Blight Bites

One option for the $15.1 million in funds is blight removal, which Mayor Bruce Delgado says is costly due to labor costs, plus hazardous materials like lead and asbestos.

The city of Marina has contrasting scenery: On one side, new development is rising. Just across the street, rotting buildings are a holdover from the city’s past as a military town.

Those two scenes represent two approaches for how city officials can prioritize next steps in the city’s evolution: staff lean toward blight removal, while residents have spoken out publicly with a preference for improving recreational areas.

The city has $8.6 million available to start blight removal, plus additional funds – up to $6.5 million – that will become available within the next five years. The question is what to do with that money and how to prioritize limited funds.

The community was invited to attend a virtual town hall meeting on Jan. 28, as the council was looking for input on how to spend the $15.1 million they have available to either upgrade facilities or remove decaying Army buildings.

During the meeting, Public Works Director Brian McMinn provided work plans showing a list of various demolition and restoration projects around the city and the projected cost of each. It included a range of price tags. Removing former Army barracks: $5.8 million. Removing the building in front of the Marina Equestrian Center: $160,000. Tearing down the military housing at Lower Patton Park (where the Cypress Knolls senior residential project will be located near Highway 1): $13.2 million.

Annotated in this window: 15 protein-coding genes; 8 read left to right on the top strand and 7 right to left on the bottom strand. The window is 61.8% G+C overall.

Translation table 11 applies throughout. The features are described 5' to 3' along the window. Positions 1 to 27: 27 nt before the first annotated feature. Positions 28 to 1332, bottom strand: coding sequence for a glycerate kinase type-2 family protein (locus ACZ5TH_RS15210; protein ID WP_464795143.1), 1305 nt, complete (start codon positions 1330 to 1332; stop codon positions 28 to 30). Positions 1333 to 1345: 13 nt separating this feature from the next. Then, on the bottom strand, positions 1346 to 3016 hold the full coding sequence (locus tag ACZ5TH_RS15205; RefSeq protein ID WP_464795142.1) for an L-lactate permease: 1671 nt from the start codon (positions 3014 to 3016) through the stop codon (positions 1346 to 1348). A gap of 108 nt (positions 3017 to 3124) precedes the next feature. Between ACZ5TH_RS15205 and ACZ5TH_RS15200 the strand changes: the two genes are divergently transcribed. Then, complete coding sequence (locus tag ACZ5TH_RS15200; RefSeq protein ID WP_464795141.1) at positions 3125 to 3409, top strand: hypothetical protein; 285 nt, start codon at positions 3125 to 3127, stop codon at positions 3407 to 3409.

On the improvements side, there’s stabilizing the Art Village Building for $1.4 million; reroofing the fire station for $200,000; or repairing the First Chapel, on Fort Ord, for $1 million.

High on the public’s list, based on their comments at the Jan. 28 meeting, is rehabilitating the Water City Roller Hockey building ($3 million). One speaker was Alex Garcia, a 40-year-old Salinas resident who has been regularly going to the rink since he was in high school. Garcia and other volunteers coach hockey to more than 100 kids, ages 6-14. “It’s really a diamond in Monterey County that brings families together,” he says.

Monterey Peninsula Unified School District Superintendent PK Diffenbaugh asked the council to prioritize taking down decaying buildings near Marina High School, calling the blight removal essential to create “a first-class educational environment for students.”

Marina City Council is expected to decide at a Feb. 17 meeting which projects make the list.

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(1) comment

Reggie Owens

Keeping the skate rink open is vital for the community. Public skate, birthday parties, roller hockey and roller derby are currently successful programs for public activity. The rink has been a staple of the community for many years now. The youth hockey program has shown great success with a co-ed and diverse group of kids gaining skills in sports and life. Investing funds into a building that has a successful public activity in place and doesn’t have any competition within 100 miles is the best option.

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